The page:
To determine rates of luteal phase pregnancy (LPP) in young women initiating subdermal implants on any day of the menstrual cycle.
We assessed a retrospective cohort of young women receiving contraceptive implants at an adolescent Title-X clinic. Patients with negative pregnancy tests were eligible for same-day insertion, regardless of cycle day, contraceptive use, or last intercourse. We computed LPP rates for those within manufacturer guidelines for insertion (≤5 days of menstrual onset or ≤7 days post-discontinuing hormonal contraception) and outside these guidelines. We reviewed medical records for last menstrual period (LMP), current hormonal contraception, emergency contraception (EC) provision, and pregnancy tests ≤12 weeks post-implant placement, or later evidence of pregnancy. For patients with positive pregnancy tests or reports, we used standard obstetrical dating (LMP and ultrasound) to determine if conception occurred ±2 weeks of implant placement.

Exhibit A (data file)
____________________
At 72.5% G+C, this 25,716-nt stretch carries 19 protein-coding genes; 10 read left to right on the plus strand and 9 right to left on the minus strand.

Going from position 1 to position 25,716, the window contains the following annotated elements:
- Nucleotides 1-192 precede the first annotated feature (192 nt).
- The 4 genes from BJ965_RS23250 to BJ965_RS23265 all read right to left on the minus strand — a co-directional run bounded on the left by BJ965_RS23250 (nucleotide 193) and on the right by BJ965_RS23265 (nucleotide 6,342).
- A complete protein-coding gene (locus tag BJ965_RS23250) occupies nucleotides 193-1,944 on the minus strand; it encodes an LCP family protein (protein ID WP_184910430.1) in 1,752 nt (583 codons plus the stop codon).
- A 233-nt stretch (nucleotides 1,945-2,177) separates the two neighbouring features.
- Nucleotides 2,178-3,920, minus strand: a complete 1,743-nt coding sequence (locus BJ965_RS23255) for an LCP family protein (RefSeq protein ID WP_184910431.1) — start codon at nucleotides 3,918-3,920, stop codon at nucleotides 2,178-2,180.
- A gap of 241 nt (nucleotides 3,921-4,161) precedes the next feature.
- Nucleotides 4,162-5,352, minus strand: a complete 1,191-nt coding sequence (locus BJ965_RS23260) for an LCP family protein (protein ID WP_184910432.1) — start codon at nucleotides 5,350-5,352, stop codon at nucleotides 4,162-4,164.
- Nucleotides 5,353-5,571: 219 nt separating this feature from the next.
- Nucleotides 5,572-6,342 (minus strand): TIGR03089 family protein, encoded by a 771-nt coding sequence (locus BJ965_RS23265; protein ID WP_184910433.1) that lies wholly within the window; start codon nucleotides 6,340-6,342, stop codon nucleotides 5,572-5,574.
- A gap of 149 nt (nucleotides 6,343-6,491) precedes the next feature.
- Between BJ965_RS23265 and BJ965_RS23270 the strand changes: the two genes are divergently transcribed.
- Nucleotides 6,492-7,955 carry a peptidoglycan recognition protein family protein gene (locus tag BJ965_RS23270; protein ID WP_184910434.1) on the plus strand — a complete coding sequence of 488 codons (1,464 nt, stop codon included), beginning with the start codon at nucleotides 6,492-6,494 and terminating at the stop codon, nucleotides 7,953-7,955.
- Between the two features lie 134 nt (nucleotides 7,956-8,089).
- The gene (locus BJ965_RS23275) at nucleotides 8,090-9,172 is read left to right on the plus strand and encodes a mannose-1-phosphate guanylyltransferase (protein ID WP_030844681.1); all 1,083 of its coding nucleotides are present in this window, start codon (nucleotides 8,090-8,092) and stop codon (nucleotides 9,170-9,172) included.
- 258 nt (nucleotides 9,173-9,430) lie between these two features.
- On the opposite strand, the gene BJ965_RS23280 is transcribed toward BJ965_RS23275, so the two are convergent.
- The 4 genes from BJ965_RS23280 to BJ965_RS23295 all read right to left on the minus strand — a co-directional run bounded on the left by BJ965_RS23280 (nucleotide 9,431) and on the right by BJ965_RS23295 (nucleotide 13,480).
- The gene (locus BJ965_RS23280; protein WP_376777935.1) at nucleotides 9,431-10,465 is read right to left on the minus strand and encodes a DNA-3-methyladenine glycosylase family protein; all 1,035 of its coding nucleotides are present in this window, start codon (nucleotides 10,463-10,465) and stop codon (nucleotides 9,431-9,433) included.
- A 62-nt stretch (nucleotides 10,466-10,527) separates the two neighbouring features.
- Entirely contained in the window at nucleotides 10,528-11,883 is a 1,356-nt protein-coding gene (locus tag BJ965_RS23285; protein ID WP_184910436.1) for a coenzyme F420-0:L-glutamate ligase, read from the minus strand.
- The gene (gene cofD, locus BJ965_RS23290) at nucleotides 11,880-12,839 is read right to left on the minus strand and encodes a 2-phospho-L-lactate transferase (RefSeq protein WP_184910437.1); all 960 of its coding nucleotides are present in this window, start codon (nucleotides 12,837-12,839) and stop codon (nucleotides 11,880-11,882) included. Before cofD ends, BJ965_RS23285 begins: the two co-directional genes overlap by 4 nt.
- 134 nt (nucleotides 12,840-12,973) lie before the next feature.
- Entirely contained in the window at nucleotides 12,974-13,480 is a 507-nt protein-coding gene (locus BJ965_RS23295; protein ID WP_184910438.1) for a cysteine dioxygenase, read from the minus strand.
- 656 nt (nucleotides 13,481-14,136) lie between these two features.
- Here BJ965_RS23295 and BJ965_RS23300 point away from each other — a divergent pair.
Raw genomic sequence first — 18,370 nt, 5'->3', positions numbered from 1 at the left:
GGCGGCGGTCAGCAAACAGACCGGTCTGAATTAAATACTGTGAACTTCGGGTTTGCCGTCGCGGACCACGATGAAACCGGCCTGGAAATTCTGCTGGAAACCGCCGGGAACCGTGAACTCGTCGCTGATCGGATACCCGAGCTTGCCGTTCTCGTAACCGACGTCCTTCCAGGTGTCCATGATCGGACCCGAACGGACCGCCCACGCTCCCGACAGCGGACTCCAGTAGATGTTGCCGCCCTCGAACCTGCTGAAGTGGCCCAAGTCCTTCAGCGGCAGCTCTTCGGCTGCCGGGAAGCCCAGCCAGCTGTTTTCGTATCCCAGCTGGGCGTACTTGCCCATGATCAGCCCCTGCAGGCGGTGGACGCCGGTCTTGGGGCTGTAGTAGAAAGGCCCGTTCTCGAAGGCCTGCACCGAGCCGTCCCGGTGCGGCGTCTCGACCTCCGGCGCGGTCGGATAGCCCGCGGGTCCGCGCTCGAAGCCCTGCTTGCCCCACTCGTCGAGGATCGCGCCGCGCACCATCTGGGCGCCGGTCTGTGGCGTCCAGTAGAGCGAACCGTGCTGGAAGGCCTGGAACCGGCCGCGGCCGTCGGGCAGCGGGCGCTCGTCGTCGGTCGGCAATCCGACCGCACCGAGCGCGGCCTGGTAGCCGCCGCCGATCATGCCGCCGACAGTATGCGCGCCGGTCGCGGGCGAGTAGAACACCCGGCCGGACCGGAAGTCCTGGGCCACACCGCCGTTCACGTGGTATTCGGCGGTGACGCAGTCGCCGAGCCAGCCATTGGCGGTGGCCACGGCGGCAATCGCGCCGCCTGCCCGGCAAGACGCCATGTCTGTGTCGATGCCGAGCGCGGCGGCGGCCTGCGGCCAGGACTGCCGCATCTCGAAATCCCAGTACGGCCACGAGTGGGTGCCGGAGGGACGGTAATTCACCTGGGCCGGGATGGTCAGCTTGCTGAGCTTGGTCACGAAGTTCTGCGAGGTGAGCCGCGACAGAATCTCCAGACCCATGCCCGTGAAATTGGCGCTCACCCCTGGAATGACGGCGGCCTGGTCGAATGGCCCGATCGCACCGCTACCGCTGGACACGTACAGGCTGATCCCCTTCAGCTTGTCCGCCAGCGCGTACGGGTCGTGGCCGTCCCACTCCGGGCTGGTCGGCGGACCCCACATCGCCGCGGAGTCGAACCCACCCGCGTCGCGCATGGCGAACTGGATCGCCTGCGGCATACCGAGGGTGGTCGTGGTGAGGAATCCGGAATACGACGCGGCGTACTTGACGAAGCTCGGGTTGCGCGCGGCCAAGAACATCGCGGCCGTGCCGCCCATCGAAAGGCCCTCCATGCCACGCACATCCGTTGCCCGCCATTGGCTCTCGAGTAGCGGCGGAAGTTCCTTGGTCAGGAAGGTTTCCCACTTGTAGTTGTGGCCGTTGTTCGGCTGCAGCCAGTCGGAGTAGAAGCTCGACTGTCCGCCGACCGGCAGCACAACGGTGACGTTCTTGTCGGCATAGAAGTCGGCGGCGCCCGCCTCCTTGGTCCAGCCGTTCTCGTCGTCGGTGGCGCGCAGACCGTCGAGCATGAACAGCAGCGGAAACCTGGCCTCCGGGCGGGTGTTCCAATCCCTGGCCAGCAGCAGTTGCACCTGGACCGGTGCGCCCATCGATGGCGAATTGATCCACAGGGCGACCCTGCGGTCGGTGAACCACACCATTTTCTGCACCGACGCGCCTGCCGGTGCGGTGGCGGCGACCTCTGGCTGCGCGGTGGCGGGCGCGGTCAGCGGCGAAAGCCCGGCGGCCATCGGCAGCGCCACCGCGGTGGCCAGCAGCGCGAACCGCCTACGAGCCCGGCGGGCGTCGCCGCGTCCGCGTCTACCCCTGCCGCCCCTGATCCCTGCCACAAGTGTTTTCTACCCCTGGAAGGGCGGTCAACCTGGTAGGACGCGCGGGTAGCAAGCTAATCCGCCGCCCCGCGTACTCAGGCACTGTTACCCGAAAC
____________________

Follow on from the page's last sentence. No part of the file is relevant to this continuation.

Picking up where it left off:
Of 3180 insertions, 1868 (58.8%) were outside recommended guidelines. Women with insertions within-guidelines were older (20.2 vs. 19.3 years; p<0.001) and more likely to be white (40.4% vs. 29.5%; OR=1.6, 95% CI: 1.4–1.9). Definitive pregnancy data was documented for 1726 patients: 660 (50.3%) in the within guidelines group, and 1066 (57.0%) in the outside guidelines group. Rates of LPP were 0.3% (2/660; 95% CI=0.0–1.1%) in the within guidelines group and 0.9% (10/1066; 95% CI=0.5–1.7%) in the outside guidelines group.
The risk of LPP following any-cycle-day insertion of contraceptive implants with negative pregnancy testing is low, regardless of menstrual cycle timing, recent contraceptive use or use of EC.
Adopting a protocol of contraceptive implant placement that includes insertion on any cycle day with a negative pregnancy test, and EC as indicated, does not increase the risk of luteal phase pregnancies, even in a young population with complex reproductive behaviors and challenging historical narratives.
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Published online: February 02, 2017
Accepted: January 28, 2017
Received in revised form: January 20, 2017
Received: November 16, 2016
☆This research did not receive any specific grant from funding agencies in the public, commercial, or not-for-profit sector.
© 2017 Elsevier Inc. All rights reserved.